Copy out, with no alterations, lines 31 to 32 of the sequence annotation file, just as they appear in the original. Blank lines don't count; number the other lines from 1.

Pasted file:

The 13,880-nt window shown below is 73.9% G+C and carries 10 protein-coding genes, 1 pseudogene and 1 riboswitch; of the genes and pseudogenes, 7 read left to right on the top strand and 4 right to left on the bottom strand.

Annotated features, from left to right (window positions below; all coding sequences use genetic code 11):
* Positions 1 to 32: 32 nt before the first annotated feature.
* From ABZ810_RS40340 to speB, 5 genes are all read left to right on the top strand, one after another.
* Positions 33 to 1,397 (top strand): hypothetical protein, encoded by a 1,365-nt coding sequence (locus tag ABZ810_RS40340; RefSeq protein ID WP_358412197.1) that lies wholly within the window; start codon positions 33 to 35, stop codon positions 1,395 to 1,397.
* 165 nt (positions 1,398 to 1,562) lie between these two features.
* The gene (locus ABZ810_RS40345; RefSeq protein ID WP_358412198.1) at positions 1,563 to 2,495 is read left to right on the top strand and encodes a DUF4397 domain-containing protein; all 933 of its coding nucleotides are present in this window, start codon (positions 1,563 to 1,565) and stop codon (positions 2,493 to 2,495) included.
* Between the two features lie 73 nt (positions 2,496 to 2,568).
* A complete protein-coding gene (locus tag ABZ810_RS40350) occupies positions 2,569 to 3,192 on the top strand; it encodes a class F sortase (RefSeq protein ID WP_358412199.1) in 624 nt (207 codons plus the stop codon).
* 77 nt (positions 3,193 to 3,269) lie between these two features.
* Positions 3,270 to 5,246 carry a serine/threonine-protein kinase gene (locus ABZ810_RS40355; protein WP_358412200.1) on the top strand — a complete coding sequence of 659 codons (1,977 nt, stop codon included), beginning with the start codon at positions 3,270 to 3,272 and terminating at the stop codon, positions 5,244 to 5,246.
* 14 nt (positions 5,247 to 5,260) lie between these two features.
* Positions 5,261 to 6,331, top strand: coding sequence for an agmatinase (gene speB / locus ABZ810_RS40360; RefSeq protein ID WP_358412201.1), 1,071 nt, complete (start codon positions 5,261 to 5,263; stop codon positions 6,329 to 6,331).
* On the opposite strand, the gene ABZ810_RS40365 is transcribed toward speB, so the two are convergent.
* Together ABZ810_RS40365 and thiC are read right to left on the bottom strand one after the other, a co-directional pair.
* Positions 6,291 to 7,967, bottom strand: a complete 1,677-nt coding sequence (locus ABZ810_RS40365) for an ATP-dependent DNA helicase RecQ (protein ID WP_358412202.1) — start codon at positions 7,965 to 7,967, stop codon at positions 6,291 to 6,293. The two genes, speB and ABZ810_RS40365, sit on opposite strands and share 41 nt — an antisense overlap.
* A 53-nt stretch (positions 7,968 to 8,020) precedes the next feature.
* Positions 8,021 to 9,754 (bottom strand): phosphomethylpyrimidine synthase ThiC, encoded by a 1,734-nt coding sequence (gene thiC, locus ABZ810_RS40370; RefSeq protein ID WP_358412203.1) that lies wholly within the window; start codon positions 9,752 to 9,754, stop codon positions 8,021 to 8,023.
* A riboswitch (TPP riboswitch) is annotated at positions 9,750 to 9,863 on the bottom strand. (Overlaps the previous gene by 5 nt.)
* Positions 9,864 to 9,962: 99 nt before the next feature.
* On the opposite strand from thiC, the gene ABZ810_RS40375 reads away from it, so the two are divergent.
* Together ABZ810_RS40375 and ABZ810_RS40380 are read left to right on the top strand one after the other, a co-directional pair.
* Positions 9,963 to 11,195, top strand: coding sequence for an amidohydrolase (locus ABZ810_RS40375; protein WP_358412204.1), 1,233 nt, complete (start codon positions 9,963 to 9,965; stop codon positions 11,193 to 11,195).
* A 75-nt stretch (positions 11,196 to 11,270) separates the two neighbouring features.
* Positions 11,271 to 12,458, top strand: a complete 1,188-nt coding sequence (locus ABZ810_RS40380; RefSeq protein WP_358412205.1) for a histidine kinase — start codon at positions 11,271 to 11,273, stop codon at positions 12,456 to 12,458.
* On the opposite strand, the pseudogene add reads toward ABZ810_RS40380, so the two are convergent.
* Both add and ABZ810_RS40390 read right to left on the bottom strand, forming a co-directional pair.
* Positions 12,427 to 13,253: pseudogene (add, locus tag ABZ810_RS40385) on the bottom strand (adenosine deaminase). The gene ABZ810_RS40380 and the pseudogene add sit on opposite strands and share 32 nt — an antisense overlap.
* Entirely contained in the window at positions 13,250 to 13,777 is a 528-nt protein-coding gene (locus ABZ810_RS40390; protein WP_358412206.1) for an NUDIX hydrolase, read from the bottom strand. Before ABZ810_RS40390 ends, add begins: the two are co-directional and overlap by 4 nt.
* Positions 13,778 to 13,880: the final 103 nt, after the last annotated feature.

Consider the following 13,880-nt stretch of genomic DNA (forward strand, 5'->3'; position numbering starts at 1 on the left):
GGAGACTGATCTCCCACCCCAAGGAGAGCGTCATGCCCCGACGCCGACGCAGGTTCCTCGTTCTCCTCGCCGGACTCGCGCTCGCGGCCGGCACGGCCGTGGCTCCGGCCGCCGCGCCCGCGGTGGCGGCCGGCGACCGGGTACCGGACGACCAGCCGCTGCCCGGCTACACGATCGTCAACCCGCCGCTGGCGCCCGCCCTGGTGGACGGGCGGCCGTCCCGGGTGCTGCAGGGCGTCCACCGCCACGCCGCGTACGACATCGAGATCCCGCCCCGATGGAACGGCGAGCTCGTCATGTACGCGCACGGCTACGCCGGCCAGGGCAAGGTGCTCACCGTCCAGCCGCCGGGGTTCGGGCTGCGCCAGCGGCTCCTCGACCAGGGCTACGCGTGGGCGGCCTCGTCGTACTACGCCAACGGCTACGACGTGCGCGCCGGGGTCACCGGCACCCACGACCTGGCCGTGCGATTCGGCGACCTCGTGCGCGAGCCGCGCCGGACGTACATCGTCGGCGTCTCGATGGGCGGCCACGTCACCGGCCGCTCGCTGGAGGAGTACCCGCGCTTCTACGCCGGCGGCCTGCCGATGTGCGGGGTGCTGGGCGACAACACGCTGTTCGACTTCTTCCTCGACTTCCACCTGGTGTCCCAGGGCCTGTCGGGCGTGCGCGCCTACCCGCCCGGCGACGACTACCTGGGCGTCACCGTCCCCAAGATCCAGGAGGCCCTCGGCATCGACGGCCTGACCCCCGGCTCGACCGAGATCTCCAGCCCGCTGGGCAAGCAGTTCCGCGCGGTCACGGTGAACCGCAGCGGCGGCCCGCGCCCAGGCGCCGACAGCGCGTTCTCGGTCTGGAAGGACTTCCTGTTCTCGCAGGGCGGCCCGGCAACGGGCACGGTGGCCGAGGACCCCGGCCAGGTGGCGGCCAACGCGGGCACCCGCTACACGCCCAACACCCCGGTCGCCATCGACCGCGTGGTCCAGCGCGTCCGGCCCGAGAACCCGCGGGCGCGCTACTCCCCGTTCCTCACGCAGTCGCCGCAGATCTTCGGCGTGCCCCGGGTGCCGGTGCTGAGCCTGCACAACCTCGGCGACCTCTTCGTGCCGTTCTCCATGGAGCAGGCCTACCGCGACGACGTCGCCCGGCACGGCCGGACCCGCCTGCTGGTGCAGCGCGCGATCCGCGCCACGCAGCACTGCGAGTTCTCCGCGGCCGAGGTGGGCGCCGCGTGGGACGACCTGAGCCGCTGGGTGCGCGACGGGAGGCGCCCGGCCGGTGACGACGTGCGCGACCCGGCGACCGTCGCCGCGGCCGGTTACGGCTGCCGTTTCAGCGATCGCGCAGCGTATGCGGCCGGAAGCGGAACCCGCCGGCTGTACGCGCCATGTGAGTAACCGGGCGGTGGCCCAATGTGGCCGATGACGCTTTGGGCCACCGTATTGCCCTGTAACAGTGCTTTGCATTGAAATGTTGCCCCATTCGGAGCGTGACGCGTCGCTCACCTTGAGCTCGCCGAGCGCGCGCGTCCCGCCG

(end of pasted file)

Consider the following 13,880-nt stretch of genomic DNA (forward strand, 5'->3'; position numbering starts at 1 on the left):
GGAGACTGATCTCCCACCCCAAGGAGAGCGTCATGCCCCGACGCCGACGCAGGTTCCTCGTTCTCCTCGCCGGACTCGCGCTCGCGGCCGGCACGGCCGTGGCTCCGGCCGCCGCGCCCGCGGTGGCGGCCGGCGACCGGGTACCGGACGACCAGCCGCTGCCCGGCTACACGATCGTCAACCCGCCGCTGGCGCCCGCCCTGGTGGACGGGCGGCCGTCCCGGGTGCTGCAGGGCGTCCACCGCCACGCCGCGTACGACATCGAGATCCCGCCCCGATGGAACGGCGAGCTCGTCATGTACGCGCACGGCTACGCCGGCCAGGGCAAGGTGCTCACCGTCCAGCCGCCGGGGTTCGGGCTGCGCCAGCGGCTCCTCGACCAGGGCTACGCGTGGGCGGCCTCGTCGTACTACGCCAACGGCTACGACGTGCGCGCCGGGGTCACCGGCACCCACGACCTGGCCGTGCGATTCGGCGACCTCGTGCGCGAGCCGCGCCGGACGTACATCGTCGGCGTCTCGATGGGCGGCCACGTCACCGGCCGCTCGCTGGAGGAGTACCCGCGCTTCTACGCCGGCGGCCTGCCGATGTGCGGGGTGCTGGGCGACAACACGCTGTTCGACTTCTTCCTCGACTTCCACCTGGTGTCCCAGGGCCTGTCGGGCGTGCGCGCCTACCCGCCCGGCGACGACTACCTGGGCGTCACCGTCCCCAAGATCCAGGAGGCCCTCGGCATCGACGGCCTGACCCCCGGCTCGACCGAGATCTCCAGCCCGCTGGGCAAGCAGTTCCGCGCGGTCACGGTGAACCGCAGCGGCGGCCCGCGCCCAGGCGCCGACAGCGCGTTCTCGGTCTGGAAGGACTTCCTGTTCTCGCAGGGCGGCCCGGCAACGGGCACGGTGGCCGAGGACCCCGGCCAGGTGGCGGCCAACGCGGGCACCCGCTACACGCCCAACACCCCGGTCGCCATCGACCGCGTGGTCCAGCGCGTCCGGCCCGAGAACCCGCGGGCGCGCTACTCCCCGTTCCTCACGCAGTCGCCGCAGATCTTCGGCGTGCCCCGGGTGCCGGTGCTGAGCCTGCACAACCTCGGCGACCTCTTCGTGCCGTTCTCCATGGAGCAGGCCTACCGCGACGACGTCGCCCGGCACGGCCGGACCCGCCTGCTGGTGCAGCGCGCGATCCGCGCCACGCAGCACTGCGAGTTCTCCGCGGCCGAGGTGGGCGCCGCGTGGGACGACCTGAGCCGCTGGGTGCGCGACGGGAGGCGCCCGGCCGGTGACGACGTGCGCGACCCGGCGACCGTCGCCGCGGCCGGTTACGGCTGCCGTTTCAGCGATCGCGCAGCGTATGCGGCCGGAAGCGGAACCCGCCGGCTGTACGCGCCATGTGAGTAACCGGGCGGTGGCCCAATGTGGCCGATGACGCTTTGGGCCACCGTATTGCCCTGTAACAGTGCTTTGCATTGAAATGTTGCCCCATTCGGAGCGTGACGCGTCGCTCACCTTGAGCTCGCCGAGCGCGCGCGTCCCGCCG